By Professor Chris Millward, Professor of Practice in Education Policy, School of Education
Early in 2020, a renowned public school asked me a difficult and unexpected question. It was difficult because it pitched the interests of individuals against the communities in which they live. It was unexpected because the school was one of eight from the independent sector sending more students to Oxford and Cambridge universities than 3,000 state schools. As the universities’ access regulator at that time, it was my job to change that, indeed I was almost certainly being asked the question because we were beginning to succeed.
The question was whether it would be better to invest the school’s considerable and growing endowment in scholarships to recruit students from disadvantaged communities, or to invest in partnership with schools in the state sector. If you speak to state school headteachers, they will say that their most capable students are an inspiration to their peers and to future pupils, so their loss to the private sector is a loss to the community. On that basis, I argued that the school’s leaders should not only partner with the state sector, they should do so in the industrial and coastal towns where there are the lowest levels of school attainment and progression to higher education, and provide more than ‘crumbs off their table’.
Two years later, as we emerge from a pandemic that has increased educational inequalities, this is now a centrepiece of the government’s education strategy for levelling up. Building on the London Academy of Excellence, proposals will be invited for selective 6th form free schools in 55 education investment areas across the country. The most high-profile bids will involve Eton College, which plans to open schools in Dudley, Middlesbrough and Oldham. These towns are 3rd, 10th and 19th in the ranking of local authorities with the lowest proportions of people with level 3 (A-level equivalent) qualifications, and 71%, 70% and 60% of their postcodes are in neighbourhoods with low higher education participation.
Many people working in state schools will be sceptical about the relevance of expertise from the independent sector, given the level of resource they receive for each secondary school pupil is one third of the average independent school fee and one tenth of the level at Eton. They may also be concerned about the impact of new developments on neighbouring schools and colleges. Eton is, though, partnering with Star Academies, which has a strong track record of running schools in deprived neighbourhoods, and developing curricula and admissions policies with advice from experts on educational inequality. It is also engaging with local authority leaders, who are currently supportive, welcoming the investment in their communities and the opportunities it will create for young people.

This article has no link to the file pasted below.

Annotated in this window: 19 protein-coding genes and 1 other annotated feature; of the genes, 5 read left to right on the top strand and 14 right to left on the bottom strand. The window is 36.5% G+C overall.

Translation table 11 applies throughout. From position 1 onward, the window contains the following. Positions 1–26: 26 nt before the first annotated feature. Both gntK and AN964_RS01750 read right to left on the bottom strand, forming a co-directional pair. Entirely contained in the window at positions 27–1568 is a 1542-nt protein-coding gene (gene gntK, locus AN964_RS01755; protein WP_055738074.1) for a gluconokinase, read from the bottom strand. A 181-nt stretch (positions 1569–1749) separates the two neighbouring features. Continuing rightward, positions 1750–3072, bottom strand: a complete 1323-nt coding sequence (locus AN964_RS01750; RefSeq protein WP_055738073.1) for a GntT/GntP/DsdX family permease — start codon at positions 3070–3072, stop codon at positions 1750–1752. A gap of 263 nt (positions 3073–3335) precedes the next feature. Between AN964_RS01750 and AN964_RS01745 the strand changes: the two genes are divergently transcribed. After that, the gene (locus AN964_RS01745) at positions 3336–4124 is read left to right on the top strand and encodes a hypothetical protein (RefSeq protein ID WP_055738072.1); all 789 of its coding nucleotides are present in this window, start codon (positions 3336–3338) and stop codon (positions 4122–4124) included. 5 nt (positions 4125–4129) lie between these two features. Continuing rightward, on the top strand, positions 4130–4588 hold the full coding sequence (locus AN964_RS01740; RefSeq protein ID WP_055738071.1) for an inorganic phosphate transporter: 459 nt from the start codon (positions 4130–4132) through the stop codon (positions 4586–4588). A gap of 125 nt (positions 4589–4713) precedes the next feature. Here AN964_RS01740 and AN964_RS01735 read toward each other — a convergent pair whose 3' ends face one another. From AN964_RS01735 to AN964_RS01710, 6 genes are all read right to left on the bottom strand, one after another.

If this is to be sustained, the new schools will need to draw students from all parts of the community and work closely with other schools and colleges, so they spread their resources, enable coherent choices and pathways for learners, and avoid other routes becoming second class. That will require more careful positioning than the government’s announcement, which said the schools would serve ‘talented children…to the highest standard this country can offer’, thereby diminishing all other children, schools and colleges, and modes of learning.
We need also to ask a different version of the question I was posed in 2020, which balanced the interests of individual students against those of their community. It may be good for specific communities to attract investment from central government and our most famous school, but what are the consequences for our education system as a whole?
Governments of all parties have sought parity of esteem between different educational routes, yet enhanced division and stratification by ducking qualifications reform in schools and colleges. Universities have contributed to this through admissions processes that are more selective and stratified than in most other countries, and beyond the level necessary to identify the attributes to succeed on their courses. This creates a race for academic qualifications, which advantages the families and schools with the greatest resources. It also creates boundaries between knowledge and skills that have little relationship with the attributes needed for 21st century lives and careers.
Our schools system is confused and complex, lacking local coherence and accountability due to the partially completed process of academisation and residual responsibilities left with local authorities. The commitment to increase schools funding during the current spending review period no more than reverses the cuts made since 2010. In the existing further education colleges and 6th form colleges that will be working alongside the new schools, funding levels were expected to be around 10% and 23% lower in real terms by 2024-25 than in 2010 even before the current cost of living pressures.
Diverting public investment towards selective 6th form free schools can be expected to reinforce these patterns. If the government’s strategy is to benefit more than a minority of learners, it needs to address the causes of educational inequality beyond the education system, build bridges between learners, educational institutions and types of learning, and level up the resources we make available to them.
Chris Millward is Professor of Practice in Education Policy at the University of Birmingham. He was the Director for Fair Access and Participation for England’s higher education regulator from 2018-21.